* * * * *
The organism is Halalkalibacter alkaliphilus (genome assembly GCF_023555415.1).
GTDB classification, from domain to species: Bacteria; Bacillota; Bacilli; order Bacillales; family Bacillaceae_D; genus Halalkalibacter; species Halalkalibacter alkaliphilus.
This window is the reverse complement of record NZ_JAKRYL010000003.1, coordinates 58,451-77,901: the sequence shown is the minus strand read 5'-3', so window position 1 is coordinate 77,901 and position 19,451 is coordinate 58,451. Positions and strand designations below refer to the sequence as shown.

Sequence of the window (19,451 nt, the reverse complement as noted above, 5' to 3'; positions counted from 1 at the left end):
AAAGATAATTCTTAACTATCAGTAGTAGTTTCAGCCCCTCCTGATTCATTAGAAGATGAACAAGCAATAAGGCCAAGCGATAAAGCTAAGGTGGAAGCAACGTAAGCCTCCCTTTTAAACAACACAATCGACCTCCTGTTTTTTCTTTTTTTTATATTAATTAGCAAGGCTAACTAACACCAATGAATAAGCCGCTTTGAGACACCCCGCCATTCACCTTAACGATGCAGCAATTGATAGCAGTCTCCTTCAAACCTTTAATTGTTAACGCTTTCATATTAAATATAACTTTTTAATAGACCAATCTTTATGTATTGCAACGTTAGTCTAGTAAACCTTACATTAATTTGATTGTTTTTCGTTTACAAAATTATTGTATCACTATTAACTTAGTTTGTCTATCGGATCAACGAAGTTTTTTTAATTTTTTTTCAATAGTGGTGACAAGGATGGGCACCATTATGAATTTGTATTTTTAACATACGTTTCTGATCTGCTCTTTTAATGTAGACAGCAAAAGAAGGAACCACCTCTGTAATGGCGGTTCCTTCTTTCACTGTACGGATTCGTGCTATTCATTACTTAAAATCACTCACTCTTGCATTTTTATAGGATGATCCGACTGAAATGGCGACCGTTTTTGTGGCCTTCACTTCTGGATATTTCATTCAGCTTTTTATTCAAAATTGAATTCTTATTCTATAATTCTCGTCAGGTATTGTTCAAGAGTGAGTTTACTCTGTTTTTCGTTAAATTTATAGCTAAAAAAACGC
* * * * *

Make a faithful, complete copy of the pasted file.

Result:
The organism is Halalkalibacter alkaliphilus (genome assembly GCF_023555415.1).
GTDB classification, from domain to species: Bacteria; Bacillota; Bacilli; order Bacillales; family Bacillaceae_D; genus Halalkalibacter; species Halalkalibacter alkaliphilus.
This window is the reverse complement of record NZ_JAKRYL010000003.1, coordinates 58,451-77,901: the sequence shown is the minus strand read 5'-3', so window position 1 is coordinate 77,901 and position 19,451 is coordinate 58,451. Positions and strand designations below refer to the sequence as shown.

Sequence of the window (19,451 nt, the reverse complement as noted above, 5' to 3'; positions counted from 1 at the left end):
AAAGATAATTCTTAACTATCAGTAGTAGTTTCAGCCCCTCCTGATTCATTAGAAGATGAACAAGCAATAAGGCCAAGCGATAAAGCTAAGGTGGAAGCAACGTAAGCCTCCCTTTTAAACAACACAATCGACCTCCTGTTTTTTCTTTTTTTTATATTAATTAGCAAGGCTAACTAACACCAATGAATAAGCCGCTTTGAGACACCCCGCCATTCACCTTAACGATGCAGCAATTGATAGCAGTCTCCTTCAAACCTTTAATTGTTAACGCTTTCATATTAAATATAACTTTTTAATAGACCAATCTTTATGTATTGCAACGTTAGTCTAGTAAACCTTACATTAATTTGATTGTTTTTCGTTTACAAAATTATTGTATCACTATTAACTTAGTTTGTCTATCGGATCAACGAAGTTTTTTTAATTTTTTTTCAATAGTGGTGACAAGGATGGGCACCATTATGAATTTGTATTTTTAACATACGTTTCTGATCTGCTCTTTTAATGTAGACAGCAAAAGAAGGAACCACCTCTGTAATGGCGGTTCCTTCTTTCACTGTACGGATTCGTGCTATTCATTACTTAAAATCACTCACTCTTGCATTTTTATAGGATGATCCGACTGAAATGGCGACCGTTTTTGTGGCCTTCACTTCTGGATATTTCATTCAGCTTTTTATTCAAAATTGAATTCTTATTCTATAATTCTCGTCAGGTATTGTTCAAGAGTGAGTTTACTCTGTTTTTCGTTAAATTTATAGCTAAAAAAACGC